Biology – you, me, and the tree – is all based on chemical energy, yet batteries for our electronic devices have mostly relied on non-lifelike arrangements such as lead-acid and nickel-cadmium hybrids to produce power. But that may soon change. Researchers at the Massachusetts Institute of Technology (M.I.T) report in Science today that they constructed a battery that uses biological matter – namely a virus dubbed M13 – as a key component. The virus essentially acts as a “biological scaffold,” the scientists write, to support elements of a lithium ion-type battery.

Talk of such devices is not new. Three years ago, the same makers of the new battery crafted an anode -- one of the two poles (the other being a cathode) in a battery that have opposite electrical charges -- prompting Scientific American magazine last year to ask “Whatever Happened to Virus-Built Batteries?” Now the researchers have completed the trickier task of constructing a cathode that also incorporates the M13 virus.

Technically a bacteriophage (a virus that preys on bacteria but leaves human cells alone), M13 has a cylindrical body that measures about a micrometer – one millionth of a meter – in length, says study co-author Angela Belcher, professor of materials science and biological engineering at M.I.T.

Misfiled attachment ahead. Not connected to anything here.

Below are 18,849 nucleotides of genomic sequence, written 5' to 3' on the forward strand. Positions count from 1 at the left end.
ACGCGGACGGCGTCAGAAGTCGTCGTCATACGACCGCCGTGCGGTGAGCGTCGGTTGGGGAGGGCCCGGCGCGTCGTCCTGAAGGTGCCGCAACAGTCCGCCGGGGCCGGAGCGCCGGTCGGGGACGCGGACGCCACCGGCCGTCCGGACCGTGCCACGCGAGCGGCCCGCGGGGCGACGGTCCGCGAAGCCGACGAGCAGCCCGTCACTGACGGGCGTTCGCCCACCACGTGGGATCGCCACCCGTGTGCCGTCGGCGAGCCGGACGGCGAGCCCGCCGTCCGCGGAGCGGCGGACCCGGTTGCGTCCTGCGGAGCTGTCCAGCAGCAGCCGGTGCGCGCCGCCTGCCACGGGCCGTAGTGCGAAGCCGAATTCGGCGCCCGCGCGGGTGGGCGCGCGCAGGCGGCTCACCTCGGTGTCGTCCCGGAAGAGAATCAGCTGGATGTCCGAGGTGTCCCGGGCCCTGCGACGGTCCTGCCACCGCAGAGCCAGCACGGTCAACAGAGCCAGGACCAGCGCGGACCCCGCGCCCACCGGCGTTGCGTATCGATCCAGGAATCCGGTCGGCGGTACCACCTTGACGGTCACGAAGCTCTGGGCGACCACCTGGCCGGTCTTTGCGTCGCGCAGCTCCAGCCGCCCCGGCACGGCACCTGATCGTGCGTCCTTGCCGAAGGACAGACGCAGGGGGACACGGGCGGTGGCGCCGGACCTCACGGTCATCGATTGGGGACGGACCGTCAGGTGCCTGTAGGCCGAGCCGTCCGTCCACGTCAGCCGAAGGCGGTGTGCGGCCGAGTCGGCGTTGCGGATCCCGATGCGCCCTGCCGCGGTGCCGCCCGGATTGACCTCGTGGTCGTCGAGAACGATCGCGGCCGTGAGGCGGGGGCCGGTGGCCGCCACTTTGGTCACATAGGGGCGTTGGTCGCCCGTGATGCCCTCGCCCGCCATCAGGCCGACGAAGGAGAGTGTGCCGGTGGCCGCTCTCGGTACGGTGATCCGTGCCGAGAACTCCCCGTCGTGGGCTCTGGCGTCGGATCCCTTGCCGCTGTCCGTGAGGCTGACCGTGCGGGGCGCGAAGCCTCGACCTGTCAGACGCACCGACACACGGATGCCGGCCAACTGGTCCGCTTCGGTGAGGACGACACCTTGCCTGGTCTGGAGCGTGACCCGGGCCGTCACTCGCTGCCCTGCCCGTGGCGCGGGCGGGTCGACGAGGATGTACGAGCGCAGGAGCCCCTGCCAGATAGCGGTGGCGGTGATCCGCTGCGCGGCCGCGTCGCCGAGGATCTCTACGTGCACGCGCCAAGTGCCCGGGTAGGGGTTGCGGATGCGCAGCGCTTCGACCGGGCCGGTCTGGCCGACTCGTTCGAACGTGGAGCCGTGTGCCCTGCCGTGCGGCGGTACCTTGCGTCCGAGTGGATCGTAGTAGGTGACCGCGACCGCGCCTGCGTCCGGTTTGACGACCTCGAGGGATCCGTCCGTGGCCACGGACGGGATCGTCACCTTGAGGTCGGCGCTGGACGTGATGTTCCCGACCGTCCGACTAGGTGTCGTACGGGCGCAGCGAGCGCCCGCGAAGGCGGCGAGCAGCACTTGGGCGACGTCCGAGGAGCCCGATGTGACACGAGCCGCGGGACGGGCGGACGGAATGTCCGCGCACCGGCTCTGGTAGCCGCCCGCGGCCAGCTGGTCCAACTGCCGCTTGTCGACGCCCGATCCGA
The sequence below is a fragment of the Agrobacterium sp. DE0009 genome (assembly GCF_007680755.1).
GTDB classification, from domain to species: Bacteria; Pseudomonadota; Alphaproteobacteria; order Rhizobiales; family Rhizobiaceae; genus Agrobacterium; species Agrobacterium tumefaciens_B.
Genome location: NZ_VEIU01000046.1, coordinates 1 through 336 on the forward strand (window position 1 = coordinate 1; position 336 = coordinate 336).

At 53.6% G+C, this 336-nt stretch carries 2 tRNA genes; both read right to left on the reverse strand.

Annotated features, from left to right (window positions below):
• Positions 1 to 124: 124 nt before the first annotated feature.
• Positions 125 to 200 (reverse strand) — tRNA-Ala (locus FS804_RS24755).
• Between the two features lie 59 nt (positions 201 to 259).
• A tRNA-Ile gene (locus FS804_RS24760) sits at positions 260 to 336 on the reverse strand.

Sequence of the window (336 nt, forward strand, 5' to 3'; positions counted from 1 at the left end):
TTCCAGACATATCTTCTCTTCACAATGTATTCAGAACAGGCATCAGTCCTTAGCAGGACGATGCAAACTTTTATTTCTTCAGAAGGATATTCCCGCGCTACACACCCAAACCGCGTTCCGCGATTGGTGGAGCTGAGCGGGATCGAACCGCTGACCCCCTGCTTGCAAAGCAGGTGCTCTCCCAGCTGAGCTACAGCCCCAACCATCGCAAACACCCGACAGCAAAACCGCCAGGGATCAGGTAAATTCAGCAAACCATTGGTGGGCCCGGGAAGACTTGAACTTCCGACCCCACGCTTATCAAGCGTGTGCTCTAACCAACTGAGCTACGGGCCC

Researchers had to modify two of M13’s genes before it could be put to use, though. Tweaking one gene that makes proteins in the phage’s coat allowed bits of iron phosphate to tack on and bulge “like tiny fists all along the length of the virus,” Belcher says. The second gene, expressed on one end of the phage’s tubelike body, lets carbon nanotubes attach, forming a network of millions of tiny viruses that conduct electricity.

The researchers succeeded in turning M13 into a battery fabricating toolkit at or below room temperature, Belcher says, noting that current processes require super-hot temps of about 660 degrees Fahrenheit (350 degrees Celsius) to manufacture state-of-the-art, high-powered rechargeable batteries with nanoscale components.  

A virus-battery prototype M.I.T. built exists as a coin cell, similar to the ones found in watches and calculators, and they’ve used it to turn on some small lights in the lab. In terms of energy storage, a third of an ounce (10 grams) of the viral battery material could power an iPod for 40 hours, according to Belcher.

But she believes the technology would be more suited for making big, high performance batteries for hybrid cars and the like rather than to fuel small electronic devices. But she acknowledges it will be a challenge to scale up the technique to build batteries large enough to power big machines. “Cell phones are not too hard size-wise,” says Belcher. “But getting up to kilograms [for car batteries], that’s harder.”

She notes that a viral battery used to power, say, a hybrid car “would not need any more mass than current batteries, and you’d actually get a bit more power.”

In the intervening years between viral anode and cathode construction, Belcher’s team also developed thin micro-batteries incorporating their favorite phage that could someday energize mini devices and even help make power-storing spray paint, along with other futuristic applications. 

Hear a 60-Second Science podcast on this study.

A computer graphic of a carbon nanotube connected to five modified proteins on one end of the M13 phage (yellow), forming one “wire” in a viral cathode. Image Credit: M.I.T.